Women Through Time

Skill Builder Activities

(Skill Builders taken from Interest Projects for Cadette and Senior Girl Scouts.  Elisabeth K. Boas, editor.  Girl Scouts of the United States of America, 1997.)

Complete Two:

1. Explore your personal history by finding out about the women in your family.  Look back at least two generations by reading family records or by talking to relatives to find out about rites of passage, educational or work experiences, travels, illnesses, or major family events.  How did those events reflect what was happening in the world at the time?  Record interesting details about the women's lives, personalities, and traditions in a scrapbook, or audiotape, or on videotape.

2. Conduct an oral history interview with an older woman.  Ask her what it was like growing up.  What were the education and work opportunities?  What are the major changes from her childhood to now?  Ask about changes in technology, communication, travel, entertainment, social roles, and responsibilities.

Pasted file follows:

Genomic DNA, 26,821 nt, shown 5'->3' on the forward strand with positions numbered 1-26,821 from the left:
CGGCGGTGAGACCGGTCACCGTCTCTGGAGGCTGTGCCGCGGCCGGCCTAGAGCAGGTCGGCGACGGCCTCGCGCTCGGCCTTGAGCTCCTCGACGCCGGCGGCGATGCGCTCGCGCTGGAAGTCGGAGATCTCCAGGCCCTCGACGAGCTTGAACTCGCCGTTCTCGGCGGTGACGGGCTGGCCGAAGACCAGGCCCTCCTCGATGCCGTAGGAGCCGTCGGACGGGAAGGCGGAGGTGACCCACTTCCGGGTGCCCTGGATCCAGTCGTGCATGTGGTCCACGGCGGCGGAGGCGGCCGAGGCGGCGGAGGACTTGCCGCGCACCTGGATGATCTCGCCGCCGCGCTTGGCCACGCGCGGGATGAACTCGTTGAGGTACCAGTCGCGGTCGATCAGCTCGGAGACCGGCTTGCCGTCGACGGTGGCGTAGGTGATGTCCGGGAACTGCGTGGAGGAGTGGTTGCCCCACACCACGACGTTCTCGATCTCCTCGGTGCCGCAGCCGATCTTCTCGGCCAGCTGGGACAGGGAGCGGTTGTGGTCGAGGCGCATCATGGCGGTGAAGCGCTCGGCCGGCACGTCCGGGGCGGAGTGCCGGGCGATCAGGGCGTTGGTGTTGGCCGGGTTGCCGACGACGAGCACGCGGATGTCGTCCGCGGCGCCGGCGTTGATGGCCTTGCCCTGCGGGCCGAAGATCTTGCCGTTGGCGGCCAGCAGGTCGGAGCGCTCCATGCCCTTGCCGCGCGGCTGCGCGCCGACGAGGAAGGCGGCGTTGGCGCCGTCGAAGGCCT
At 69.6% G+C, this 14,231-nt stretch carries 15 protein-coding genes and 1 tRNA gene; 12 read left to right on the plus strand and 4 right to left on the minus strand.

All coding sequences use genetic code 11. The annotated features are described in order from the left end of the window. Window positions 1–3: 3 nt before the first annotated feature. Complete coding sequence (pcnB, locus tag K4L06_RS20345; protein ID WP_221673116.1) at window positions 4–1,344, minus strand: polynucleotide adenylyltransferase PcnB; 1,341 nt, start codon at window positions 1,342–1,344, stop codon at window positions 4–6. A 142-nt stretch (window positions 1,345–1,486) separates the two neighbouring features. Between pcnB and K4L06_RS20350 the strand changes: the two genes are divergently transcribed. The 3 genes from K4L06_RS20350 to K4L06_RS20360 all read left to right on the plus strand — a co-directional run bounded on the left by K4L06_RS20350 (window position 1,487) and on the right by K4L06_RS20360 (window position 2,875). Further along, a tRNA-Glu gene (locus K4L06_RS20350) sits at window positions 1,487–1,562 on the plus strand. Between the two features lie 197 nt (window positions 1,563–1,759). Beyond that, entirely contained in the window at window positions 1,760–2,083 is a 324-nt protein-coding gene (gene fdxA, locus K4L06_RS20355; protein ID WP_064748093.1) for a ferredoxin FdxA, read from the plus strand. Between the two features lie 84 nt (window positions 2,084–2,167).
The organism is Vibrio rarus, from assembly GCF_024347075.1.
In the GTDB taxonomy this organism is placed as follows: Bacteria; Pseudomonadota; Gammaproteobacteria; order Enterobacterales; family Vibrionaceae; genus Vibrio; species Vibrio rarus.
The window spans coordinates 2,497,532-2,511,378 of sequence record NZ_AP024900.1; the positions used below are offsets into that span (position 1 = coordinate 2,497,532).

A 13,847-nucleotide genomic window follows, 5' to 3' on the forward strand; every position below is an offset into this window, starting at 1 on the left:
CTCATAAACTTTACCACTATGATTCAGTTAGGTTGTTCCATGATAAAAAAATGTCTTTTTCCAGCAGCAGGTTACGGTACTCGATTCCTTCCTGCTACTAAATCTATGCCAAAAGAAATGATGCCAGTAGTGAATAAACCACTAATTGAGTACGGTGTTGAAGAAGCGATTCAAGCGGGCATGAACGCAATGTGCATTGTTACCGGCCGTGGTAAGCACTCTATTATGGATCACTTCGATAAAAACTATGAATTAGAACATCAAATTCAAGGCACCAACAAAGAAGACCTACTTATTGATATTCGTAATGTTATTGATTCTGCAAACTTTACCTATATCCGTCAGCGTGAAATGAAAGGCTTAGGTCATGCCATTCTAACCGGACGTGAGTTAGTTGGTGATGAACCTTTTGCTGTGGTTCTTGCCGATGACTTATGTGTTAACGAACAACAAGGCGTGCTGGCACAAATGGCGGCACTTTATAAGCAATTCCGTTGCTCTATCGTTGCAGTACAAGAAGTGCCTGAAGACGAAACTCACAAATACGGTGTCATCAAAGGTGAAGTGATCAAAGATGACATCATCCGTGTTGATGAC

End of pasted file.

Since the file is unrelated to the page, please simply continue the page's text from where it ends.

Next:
3. Go to a library or a museum and look through magazines or newspapers from 20 or more years ago.  How were women written about?  If possible, go back even further in time.  Can you see changes in the roles of women from one period to the next?  What are the differences and similarities between images then and now?  Be creative and make a historical or artistic collage to illustrate your findings.

4. Explore the life of Juliette Gordon Low.  Visit her birthplace in Savannah or read about her in historical materials.  What events in her life gave her the strength and vision to inspire the Girl Scout movement?  Write an essay or discuss your findings with your troop or group.

5. Read a diary, journal, or autobiography of a woman who lived at least 25 years ago.  Keep your own journal for at least a month.

6. Select an era in American history that interests you: for example, colonial America, the American frontier in the 1850s, the Roaring Twenties, or World War II.  Find out what it was like to be a woman during that time period.  Read a book, view a documentary, or visit a museum.  Share your discoveries in a troop or group discussion, in an essay, or through illustrations.




Exhibits and Resources

Women Through Time

Technology Activities